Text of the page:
Immigrants such as Louis and Marie Grillot and Jean Francois and Anne Martine Aubry found a land much different than what they left in France. Land in Ohio was plentiful and relatively cheap, but much of it wasn't yet cleared. If the land did not already have a cabin, the first task was to build some type of shelter. Then they began clearing the land and putting in crops. The surrounding forest housed wolves which presented a danger to livestock and deer which ate garden vegetables and crops. The nearest neighbors might have been several miles away through the forest. In those years many settlers used oxen to turn the soil, haul heavy timbers, or follow the rude trails through the forest.
When French immigrants began arriving in this part of Ohio around 1836 they found no Catholic churches, but soon began meeting in private homes for the public reading of the scriptures and recitation of mass prayers. It was not long before Father Louis Navarron, a priest from the French-speaking part of Canada, arrived to minister to their spiritual needs. There were not enough families in Frenchtown, Versailles, or Russia to establish individual churches, so a committee from the three communities selected a central location to erect St. Valbert's, a log church that opened in the spring of 1838. The Grillot family arrived from France later that year, while the Aubrys made the move in 1840. The Aubrys and Grillots attended St. Valbert's church for a few years before the completion of Sainte Famille (Holy Family) parish church in Frenchtown in 1848. In both churches the priests performed services in French. Most of their neighbors were French, old gravestone inscriptions in the Holy Family churchyard are in French, and some wills of early residents are recorded in French at the county courthouse. Because of this it is not surprising to learn that Stephen and Frances's children grew up speaking French and knew only a limited amount of English.
Although they had moved thousands of miles from their original homes, the immigrants were not without some nearby relatives. Among the relatives of Anna Obry's grandparents who settled in the same area of Ohio were:
Some of their neighbors in Ohio were from the same towns in France and had even traveled on the same ships from France. For instance, the Grillots arrived with the Begins, Bloquins, and Reboullets (also from the village of Hennemont) and the George family (from a neighboring village). The next year Louis Grillot's brother Henry arrived with several additional families from the same area of France. The Aubrys shared passage with several families from Hannonville-sous-les-Cotes and the neighboring village of Herbeuville - Couchot, Humbert, Ayet, and Mougeville.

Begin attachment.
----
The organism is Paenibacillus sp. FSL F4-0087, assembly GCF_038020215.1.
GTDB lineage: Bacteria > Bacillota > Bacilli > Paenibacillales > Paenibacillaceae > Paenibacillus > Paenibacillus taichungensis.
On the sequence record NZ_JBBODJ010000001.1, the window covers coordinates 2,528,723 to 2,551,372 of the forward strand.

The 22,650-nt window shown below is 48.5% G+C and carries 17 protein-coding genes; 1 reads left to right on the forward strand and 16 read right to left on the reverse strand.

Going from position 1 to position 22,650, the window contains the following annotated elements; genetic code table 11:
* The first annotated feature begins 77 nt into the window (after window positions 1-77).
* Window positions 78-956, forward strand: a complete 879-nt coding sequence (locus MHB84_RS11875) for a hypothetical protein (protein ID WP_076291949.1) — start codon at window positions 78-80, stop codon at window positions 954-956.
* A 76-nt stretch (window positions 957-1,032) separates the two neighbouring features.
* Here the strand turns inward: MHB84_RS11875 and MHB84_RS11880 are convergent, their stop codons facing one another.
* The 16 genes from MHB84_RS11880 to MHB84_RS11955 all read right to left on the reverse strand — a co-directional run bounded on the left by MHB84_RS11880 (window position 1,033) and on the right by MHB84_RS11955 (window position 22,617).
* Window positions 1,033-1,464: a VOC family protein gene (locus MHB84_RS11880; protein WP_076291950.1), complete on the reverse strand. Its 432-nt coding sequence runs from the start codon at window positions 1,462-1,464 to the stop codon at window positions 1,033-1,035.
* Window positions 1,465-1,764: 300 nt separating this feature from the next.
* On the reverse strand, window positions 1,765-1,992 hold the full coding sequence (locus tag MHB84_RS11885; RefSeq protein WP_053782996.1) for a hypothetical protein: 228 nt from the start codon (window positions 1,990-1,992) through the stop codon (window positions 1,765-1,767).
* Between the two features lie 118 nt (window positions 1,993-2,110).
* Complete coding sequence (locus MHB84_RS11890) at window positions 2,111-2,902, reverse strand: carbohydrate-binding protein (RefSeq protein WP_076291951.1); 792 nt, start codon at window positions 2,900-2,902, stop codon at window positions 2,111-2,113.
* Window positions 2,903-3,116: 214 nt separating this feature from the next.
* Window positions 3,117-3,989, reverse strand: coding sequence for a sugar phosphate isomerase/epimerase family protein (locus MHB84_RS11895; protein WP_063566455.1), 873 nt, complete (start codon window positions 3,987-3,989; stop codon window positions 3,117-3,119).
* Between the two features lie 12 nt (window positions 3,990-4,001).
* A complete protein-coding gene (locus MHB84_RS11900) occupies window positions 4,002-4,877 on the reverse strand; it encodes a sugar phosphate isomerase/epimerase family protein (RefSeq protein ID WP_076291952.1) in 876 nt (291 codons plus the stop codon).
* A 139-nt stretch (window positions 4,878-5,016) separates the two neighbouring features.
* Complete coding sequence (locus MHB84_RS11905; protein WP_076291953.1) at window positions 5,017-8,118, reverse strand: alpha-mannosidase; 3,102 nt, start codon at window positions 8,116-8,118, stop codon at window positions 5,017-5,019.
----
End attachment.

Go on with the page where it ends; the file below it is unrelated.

Intermarriage among the children and later descendants of the immigrant families quickly established new relationships. Although the Grillot and Aubry families were from villages that were only a few miles apart in the Department of the Meuse in France, it is unlikely that they had any contact before arriving in Ohio. On January 11, 1853, Mary Ann Aubry married John Nicholas Grillot and eleven days later her brother Stephen married John's sister Anne Marie Francoise "Frances" Grillot.
Stephen Aubry was only 29 when he died on June 10, 1858. The oldest of his four children was not yet five years old. Frances' parents permitted Stephen to be buried in the Grillot family plot in the Sainte Famille churchyard. His gravestone reads "Etienne Aubri decede le dix juin 1858 age de 29 ans." Much of Stephen's personal property had to be sold to pay approximately $200 in debts. His heirs received the farm, about $175 in cash, one cow, two beds and bedding, one table, cooking utensils and tableware, and thirty bushels of wheat. The probate court named Frances's brother Henry Grillot as guardian for the children, but allowed Frances to use the children's share of the farm proceeds for their support. This was barely sufficient to keep the family together.
The final settlement of the guardianship did not come about until September 16, 1878, when the last of the children reached adulthood. By that time their Aubry grandparents had died, so they also received shares of that estate. The children all sold their shares of the family farm to Frances. She kept it for a little more than a year, then sold it and moved into the town of Versailles, where she worked as a housekeeper. The children all soon left Darke County.
The Aubry and Grillot Families in France
Emigration to the United States
The Will of Louis Grillot
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